From R.U.R. to Westworld: Personal Revolt, Digital Technology, and the Making of a New Robot Ur-text


Bella Poynton


In lieu of an abstract, the first paragraph of the essay follows:

The 100th anniversary of Karel Čapek’s formative play R.U.R. (1920), or Rossum’s Universal Robots, fell during 2020, a challenging year due to the COVID-19 pandemic. As a researcher interested in robotics in performance, I hoped for an anniversary revival, yet no high-budget production took place in the US. The original production of R.U.R. opened in Prague on January 25, 1921, arguably giving theatre-makers until the end of this year for an anniversary observance.[i] Popular when it premiered in New York in 1923 but no longer commonly produced, Čapek’s R.U.R. is best known for originating the term “robot.”[ii] The story follows Helena Glory, an activist who investigates the treatment of “artificial people” being made at Rossum’s factory.[iii] Glory finds not only that these robots are being made, but they are arguably being mistreated as well. Out of compassion for the robots and a growing romantic attachment to the plant’s director, Domin, Glory agrees to stay, looking to eventually equip each robot with what she calls a “soul.”[iv] This endeavor does not go as planned, triggering a robot revolution and the swift destruction of humankind. While the epilogue ends on a hopeful note for the robots, there is no suggestion of survival for humans.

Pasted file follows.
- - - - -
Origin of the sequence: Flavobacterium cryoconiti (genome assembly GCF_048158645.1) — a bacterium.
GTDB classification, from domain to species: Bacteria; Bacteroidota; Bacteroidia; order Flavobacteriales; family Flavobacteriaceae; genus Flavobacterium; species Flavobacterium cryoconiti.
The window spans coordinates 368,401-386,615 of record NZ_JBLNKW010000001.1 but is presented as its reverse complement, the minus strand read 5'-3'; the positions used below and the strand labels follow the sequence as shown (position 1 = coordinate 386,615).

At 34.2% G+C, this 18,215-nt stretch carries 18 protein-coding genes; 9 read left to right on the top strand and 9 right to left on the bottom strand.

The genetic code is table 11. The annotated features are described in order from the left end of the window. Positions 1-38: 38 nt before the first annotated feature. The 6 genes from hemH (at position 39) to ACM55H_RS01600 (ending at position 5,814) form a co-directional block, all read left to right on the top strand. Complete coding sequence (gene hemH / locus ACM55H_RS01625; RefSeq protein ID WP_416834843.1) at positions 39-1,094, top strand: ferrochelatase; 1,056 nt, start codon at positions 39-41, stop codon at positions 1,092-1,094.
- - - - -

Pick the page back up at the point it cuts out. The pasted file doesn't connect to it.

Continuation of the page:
[i] Harold B Segel, Pinocchio’s Progeny: Puppets, Marionettes, Automatons, and Robots in Modernist and Avant-Garde Drama (Baltimore, MD: Johns Hopkins University Press, 1995), 297.

[ii] Kara Reilly, Automata and Mimesis on the Stage of Theatre History (New York: Palgrave Macmillan,

2011), 148.

[iii] Karel Čapek, R.U.R. 1921, trans. Paul Selver and Nigel Playfair (Mineola, NY: Dover Publications Inc., 2014), http://preprints.readingroo.ms/RUR/rur.pdf, 3.

[iv] Čapek, R.U.R., trans. Paul Selver and Nigel Playfair, 24.

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